The concept behind the protective parent seems to be a trait that has followed Jackson throughout his life. It’s something that is inherent to our nature and the nature of nearly every single animal throughout time. In the animal kingdom, the roles of protector and provider can be solely on one member of the family or shared between the parental units. Sometimes the two paths cross and an unlikely, but true, story comes to fruition.

“If my daughter was right here, she would tell you,” Jackson said. “I was dating another girl at the time, and my daughter and her mom calls me and was like, ‘You need to hurry up and get here now. There’s a bear outside.’ And they were flipping out and freaking out. I show up. I don’t see a bear when I show up. When I pull up, my daughter’s like shaking and pointing and, like, freaking out like she doesn’t know what to say, doesn’t know what to do, move, nothing. And her Mom is standing there frozen in shock, so I got out of the car and was like, ‘What’s wrong, what’s wrong, what’s wrong? Everything OK?’ And they’re pointing like, ‘It’s over there. It’s over there. It’s over there.’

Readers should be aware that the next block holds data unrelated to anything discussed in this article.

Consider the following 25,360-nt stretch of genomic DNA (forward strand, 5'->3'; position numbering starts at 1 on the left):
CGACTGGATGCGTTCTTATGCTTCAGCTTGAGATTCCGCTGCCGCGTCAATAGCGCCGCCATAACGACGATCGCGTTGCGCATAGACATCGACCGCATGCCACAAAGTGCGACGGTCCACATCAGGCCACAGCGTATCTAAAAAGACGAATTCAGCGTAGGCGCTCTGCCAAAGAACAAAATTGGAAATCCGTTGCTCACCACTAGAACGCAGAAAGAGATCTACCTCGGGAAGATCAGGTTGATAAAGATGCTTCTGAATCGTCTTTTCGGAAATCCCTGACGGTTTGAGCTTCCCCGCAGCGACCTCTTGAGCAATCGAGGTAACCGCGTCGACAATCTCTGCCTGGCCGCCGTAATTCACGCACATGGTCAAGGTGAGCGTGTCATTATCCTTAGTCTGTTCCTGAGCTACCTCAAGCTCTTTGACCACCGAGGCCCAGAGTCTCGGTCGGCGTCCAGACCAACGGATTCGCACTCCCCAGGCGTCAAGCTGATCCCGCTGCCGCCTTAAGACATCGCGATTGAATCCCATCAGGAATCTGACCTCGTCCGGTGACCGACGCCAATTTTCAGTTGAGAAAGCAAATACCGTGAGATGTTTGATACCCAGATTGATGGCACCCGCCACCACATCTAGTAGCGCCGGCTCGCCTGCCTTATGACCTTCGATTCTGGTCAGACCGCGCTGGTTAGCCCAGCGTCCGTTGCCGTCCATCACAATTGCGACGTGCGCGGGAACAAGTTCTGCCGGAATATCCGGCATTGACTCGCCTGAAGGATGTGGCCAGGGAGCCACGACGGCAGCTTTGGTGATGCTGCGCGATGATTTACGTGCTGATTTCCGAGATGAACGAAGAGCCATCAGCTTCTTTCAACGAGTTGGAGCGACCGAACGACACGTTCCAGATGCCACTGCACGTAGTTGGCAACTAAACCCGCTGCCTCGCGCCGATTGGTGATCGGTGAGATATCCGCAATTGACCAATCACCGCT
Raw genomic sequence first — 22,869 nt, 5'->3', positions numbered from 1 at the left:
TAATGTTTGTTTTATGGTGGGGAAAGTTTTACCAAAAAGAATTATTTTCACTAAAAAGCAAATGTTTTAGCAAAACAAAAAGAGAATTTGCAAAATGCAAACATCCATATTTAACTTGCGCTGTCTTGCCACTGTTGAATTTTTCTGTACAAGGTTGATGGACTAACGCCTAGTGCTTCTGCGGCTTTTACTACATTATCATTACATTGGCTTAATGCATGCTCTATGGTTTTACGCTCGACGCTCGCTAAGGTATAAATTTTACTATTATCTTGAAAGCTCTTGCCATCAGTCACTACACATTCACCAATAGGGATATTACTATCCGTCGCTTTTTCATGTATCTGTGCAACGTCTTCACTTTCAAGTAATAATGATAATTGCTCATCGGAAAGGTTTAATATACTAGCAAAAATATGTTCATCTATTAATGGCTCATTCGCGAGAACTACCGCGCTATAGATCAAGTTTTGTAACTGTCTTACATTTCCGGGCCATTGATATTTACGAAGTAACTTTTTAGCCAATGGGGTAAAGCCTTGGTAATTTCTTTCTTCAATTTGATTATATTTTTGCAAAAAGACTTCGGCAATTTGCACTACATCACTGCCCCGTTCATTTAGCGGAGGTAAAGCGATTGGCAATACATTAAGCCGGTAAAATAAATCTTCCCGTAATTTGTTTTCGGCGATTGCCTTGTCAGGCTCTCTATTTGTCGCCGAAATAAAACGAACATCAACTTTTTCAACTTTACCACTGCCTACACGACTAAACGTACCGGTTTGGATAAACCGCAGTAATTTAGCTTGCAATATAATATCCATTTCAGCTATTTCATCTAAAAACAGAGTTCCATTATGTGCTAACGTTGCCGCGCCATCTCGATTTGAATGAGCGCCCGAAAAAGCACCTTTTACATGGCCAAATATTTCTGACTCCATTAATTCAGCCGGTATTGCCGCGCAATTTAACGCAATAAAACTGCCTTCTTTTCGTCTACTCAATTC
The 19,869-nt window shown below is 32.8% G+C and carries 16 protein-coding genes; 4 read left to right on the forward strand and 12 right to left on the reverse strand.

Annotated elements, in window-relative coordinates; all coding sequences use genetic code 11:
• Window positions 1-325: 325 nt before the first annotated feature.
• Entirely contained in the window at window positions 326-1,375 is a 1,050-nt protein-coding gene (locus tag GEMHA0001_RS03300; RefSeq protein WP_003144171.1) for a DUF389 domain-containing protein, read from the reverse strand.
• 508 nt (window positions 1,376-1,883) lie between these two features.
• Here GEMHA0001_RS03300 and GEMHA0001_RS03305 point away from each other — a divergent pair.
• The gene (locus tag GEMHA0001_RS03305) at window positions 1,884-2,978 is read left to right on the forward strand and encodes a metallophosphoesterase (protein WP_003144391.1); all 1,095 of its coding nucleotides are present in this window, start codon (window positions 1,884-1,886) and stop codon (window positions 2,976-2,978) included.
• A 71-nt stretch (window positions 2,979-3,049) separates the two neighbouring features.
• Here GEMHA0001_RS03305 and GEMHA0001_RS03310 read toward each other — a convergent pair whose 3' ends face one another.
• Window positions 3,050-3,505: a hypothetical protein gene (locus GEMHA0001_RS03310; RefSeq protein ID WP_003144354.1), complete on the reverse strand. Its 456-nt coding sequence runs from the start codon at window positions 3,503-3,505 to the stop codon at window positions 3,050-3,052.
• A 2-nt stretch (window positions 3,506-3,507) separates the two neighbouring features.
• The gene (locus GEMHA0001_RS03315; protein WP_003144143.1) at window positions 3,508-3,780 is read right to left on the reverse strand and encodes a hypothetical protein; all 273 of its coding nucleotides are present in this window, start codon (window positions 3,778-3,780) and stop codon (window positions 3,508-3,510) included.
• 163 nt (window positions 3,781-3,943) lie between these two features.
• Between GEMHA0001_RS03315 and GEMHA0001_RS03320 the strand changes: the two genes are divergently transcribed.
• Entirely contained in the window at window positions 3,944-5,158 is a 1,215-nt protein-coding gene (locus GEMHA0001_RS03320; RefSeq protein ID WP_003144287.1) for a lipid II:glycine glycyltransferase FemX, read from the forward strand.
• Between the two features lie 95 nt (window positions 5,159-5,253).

“I turn and I look, and there is a bear charging directly at me and I literally just — fatherly instincts kicked in — and literally front kicked it right upside it’s face, and it, like, hopped up and stood up when I kicked it, and I just went to rumblin with it. It tried to grab me. I ended up foot tripping it. I started pounding on it and going nuts, and I stood up and kicked it again, and it took off and ran off up a tree. And I look up the tree, and there’s two cubs up there. And I’m like, ‘Oh, I just beat up Mama Bear. Now I feel like shit.’

“People don’t believe it, because bears have been known to be savages and strong. I was like, ‘Hey, if Khabib [Nurmagomedov] could wrestle bears for fun as a kid, I could beat up a bear to protect my children.’ I don’t care what nobody says, but when it comes to protecting your children, your strength and adrenaline go through the roof and nothing can destroy you. I don’t care what nobody says. And to this day, I still think about that bear and was like, ‘Wow. I could have lost my child at that moment, because Mama was protecting her Cubs.’